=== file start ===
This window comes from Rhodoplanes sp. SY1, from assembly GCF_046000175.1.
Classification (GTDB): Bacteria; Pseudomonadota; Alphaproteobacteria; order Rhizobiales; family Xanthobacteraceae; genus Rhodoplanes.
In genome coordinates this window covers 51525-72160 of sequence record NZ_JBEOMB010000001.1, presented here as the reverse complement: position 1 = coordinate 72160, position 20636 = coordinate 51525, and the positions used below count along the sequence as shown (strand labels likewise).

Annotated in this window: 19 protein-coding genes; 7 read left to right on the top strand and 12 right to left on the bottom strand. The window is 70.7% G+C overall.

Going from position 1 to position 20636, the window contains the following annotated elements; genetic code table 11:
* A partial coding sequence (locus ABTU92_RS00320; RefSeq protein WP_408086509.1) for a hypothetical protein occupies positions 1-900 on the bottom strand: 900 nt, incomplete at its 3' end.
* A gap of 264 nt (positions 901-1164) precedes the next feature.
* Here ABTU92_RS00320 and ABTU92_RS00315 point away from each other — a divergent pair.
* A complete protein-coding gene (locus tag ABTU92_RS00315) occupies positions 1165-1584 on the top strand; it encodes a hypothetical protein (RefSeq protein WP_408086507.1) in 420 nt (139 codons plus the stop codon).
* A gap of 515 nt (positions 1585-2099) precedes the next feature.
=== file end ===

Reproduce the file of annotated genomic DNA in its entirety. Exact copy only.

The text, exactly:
This window comes from Rhodoplanes sp. SY1, from assembly GCF_046000175.1.
Classification (GTDB): Bacteria; Pseudomonadota; Alphaproteobacteria; order Rhizobiales; family Xanthobacteraceae; genus Rhodoplanes.
In genome coordinates this window covers 51525-72160 of sequence record NZ_JBEOMB010000001.1, presented here as the reverse complement: position 1 = coordinate 72160, position 20636 = coordinate 51525, and the positions used below count along the sequence as shown (strand labels likewise).

Annotated in this window: 19 protein-coding genes; 7 read left to right on the top strand and 12 right to left on the bottom strand. The window is 70.7% G+C overall.

Going from position 1 to position 20636, the window contains the following annotated elements; genetic code table 11:
* A partial coding sequence (locus ABTU92_RS00320; RefSeq protein WP_408086509.1) for a hypothetical protein occupies positions 1-900 on the bottom strand: 900 nt, incomplete at its 3' end.
* A gap of 264 nt (positions 901-1164) precedes the next feature.
* Here ABTU92_RS00320 and ABTU92_RS00315 point away from each other — a divergent pair.
* A complete protein-coding gene (locus tag ABTU92_RS00315) occupies positions 1165-1584 on the top strand; it encodes a hypothetical protein (RefSeq protein WP_408086507.1) in 420 nt (139 codons plus the stop codon).
* A gap of 515 nt (positions 1585-2099) precedes the next feature.